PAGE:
Melanoma Warning Signs - the ABCDEs: Melanoma is a type of skin cancer that develops in melanocytes. These cells produce the pigment melanin that colors the skin, hair and eyes. Melanoma is typically found on moles on the skin produced by melanocytes. Dermatologists can help determine if a mole is malignant melanoma. The ABCDEs of melanoma are signs used to assess a mole. Consult with a doctor if your moles or pigmented spots exhibit:
Melanoma Warning Signs - the ABCDEs: (A)symmetry
The mole is or melanoma lesions are often irregular, or not symmetrical, in shape. Benign moles are usually symmetrical.
Melanoma Warning Signs - the ABCDEs: (B)order
Melanoma lesions usually have jagged, scalloped, or poorly borders that are difficult to define. Typically, non-cancerous moles have smooth, even borders.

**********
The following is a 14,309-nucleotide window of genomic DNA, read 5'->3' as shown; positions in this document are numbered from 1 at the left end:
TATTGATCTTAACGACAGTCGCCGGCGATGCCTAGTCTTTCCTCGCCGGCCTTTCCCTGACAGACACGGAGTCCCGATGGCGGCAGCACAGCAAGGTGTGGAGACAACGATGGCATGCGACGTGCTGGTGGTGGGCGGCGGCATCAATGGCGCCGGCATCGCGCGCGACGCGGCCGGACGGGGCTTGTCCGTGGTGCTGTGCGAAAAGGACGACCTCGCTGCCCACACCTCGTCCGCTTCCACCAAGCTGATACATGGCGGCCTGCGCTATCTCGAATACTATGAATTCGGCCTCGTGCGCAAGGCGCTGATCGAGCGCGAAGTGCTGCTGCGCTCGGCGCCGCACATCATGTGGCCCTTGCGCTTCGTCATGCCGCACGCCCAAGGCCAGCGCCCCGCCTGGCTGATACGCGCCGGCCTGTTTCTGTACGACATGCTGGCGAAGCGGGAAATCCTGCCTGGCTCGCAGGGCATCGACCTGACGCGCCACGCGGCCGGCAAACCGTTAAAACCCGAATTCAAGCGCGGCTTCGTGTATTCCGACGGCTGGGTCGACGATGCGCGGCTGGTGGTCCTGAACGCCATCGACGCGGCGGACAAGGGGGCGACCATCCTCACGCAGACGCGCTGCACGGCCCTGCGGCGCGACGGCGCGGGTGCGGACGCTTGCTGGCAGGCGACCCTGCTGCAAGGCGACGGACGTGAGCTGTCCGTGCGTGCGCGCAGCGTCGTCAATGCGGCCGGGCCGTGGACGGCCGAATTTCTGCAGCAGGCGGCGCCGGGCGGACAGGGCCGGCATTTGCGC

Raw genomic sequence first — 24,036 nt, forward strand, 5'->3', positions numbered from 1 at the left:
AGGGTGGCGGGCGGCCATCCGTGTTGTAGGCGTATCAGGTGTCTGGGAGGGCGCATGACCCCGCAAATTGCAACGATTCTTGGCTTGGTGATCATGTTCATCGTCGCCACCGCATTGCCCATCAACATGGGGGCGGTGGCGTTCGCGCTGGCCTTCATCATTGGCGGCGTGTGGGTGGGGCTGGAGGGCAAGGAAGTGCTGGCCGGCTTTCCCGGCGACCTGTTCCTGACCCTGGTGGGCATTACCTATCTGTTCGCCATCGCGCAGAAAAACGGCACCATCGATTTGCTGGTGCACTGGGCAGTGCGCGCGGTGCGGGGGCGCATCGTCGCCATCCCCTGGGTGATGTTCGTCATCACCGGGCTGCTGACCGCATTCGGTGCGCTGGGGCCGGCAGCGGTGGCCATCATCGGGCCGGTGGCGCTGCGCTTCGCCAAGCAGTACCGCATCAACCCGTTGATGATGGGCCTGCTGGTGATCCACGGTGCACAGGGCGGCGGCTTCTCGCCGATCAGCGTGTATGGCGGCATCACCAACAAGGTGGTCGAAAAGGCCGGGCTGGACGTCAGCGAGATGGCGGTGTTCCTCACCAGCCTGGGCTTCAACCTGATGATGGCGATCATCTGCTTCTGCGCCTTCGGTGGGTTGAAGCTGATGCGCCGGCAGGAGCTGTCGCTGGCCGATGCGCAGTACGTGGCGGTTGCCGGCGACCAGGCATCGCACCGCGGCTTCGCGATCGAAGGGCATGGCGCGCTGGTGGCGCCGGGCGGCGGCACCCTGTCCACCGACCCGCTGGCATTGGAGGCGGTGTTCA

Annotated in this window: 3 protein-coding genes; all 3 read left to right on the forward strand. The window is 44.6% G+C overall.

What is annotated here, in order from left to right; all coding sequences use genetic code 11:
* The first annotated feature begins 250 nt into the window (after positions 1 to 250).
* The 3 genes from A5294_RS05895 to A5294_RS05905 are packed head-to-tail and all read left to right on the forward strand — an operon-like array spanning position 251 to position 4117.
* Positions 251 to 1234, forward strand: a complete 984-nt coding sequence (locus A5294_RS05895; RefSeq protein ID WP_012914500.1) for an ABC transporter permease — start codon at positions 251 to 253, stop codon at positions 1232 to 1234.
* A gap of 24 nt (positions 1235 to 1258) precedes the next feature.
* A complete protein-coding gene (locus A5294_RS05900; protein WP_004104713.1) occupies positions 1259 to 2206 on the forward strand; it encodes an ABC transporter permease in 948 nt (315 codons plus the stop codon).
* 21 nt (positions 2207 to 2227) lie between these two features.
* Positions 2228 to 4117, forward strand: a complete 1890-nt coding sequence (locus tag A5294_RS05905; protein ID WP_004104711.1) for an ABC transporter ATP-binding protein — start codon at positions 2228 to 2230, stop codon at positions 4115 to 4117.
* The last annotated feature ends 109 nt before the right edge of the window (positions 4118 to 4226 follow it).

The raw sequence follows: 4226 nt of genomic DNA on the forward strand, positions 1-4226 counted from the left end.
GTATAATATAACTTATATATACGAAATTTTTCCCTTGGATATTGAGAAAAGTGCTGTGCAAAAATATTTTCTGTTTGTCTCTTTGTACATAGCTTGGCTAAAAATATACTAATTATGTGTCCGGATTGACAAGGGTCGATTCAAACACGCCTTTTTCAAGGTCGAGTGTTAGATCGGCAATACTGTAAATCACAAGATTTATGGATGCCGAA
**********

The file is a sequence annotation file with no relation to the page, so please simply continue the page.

Melanoma Warning Signs - the ABCDEs: (C)olor
The color (pigmentation) is not uniform. The presence of more than one color (blue, black, brown, tan, red) or the uneven distribution of color can sometimes be a warning sign of melanoma. Benign moles are usually a single shade of brown or tan.
Melanoma Warning Signs - the ABCDEs: (D)iameter
The size of melanoma is greater than 1/4 inch (6 mm) in diameter. Any growth of a mole should be evaluated.
Melanoma Warning Signs - the ABCDEs: (E)volution
A mole or skin lesion can change (evolve) and develop symptoms, such as itching, burning, scaling, or bleeding. Anything that makes the mole feel or look funny should be evaluated.